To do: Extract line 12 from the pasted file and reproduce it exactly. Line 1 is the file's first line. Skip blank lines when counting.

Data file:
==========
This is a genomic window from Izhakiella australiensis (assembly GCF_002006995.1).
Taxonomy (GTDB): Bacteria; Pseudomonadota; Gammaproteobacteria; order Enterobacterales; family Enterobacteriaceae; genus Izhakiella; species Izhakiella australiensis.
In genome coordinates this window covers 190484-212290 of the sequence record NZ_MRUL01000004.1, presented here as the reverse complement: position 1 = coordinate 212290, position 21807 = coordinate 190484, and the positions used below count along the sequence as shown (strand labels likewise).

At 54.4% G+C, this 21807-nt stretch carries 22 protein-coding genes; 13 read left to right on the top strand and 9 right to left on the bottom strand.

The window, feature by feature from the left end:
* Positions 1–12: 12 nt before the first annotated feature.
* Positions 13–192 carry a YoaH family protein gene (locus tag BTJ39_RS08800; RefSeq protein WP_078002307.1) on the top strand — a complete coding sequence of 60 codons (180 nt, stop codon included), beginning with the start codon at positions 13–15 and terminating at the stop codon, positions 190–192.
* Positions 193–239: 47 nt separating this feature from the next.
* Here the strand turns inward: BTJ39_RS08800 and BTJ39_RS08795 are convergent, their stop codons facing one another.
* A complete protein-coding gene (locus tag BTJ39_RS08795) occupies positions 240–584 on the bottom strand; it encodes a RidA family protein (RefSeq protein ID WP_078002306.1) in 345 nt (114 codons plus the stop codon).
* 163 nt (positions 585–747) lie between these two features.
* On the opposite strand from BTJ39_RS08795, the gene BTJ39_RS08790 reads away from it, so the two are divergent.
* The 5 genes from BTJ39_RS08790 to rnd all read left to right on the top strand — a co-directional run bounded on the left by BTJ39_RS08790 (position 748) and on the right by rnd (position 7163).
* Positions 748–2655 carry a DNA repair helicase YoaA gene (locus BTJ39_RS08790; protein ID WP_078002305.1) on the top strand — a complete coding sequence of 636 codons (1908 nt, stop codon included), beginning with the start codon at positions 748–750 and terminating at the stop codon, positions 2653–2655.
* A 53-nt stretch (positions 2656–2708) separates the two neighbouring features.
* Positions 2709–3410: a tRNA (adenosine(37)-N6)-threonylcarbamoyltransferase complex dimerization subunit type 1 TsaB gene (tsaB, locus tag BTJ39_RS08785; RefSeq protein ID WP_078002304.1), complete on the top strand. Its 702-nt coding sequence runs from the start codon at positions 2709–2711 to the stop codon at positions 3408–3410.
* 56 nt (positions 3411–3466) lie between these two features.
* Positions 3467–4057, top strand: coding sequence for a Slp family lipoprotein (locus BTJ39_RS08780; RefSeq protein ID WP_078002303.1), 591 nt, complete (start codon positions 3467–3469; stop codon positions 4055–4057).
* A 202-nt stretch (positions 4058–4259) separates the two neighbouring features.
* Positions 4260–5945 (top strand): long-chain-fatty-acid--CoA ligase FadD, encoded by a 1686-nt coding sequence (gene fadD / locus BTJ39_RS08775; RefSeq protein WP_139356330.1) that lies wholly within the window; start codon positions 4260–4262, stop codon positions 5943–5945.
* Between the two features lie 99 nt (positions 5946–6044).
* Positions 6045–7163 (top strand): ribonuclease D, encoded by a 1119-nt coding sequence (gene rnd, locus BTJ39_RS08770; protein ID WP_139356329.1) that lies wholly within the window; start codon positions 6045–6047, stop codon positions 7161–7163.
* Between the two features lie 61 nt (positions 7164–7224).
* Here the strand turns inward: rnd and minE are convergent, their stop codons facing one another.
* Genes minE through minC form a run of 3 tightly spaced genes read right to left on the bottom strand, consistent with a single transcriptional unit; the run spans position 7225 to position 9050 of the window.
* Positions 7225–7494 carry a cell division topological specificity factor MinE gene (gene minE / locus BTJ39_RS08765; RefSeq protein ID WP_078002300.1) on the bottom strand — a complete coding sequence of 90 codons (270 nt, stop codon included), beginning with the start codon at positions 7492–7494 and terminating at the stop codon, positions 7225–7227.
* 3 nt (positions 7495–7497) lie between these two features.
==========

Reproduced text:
* On the opposite strand from BTJ39_RS08795, the gene BTJ39_RS08790 reads away from it, so the two are divergent.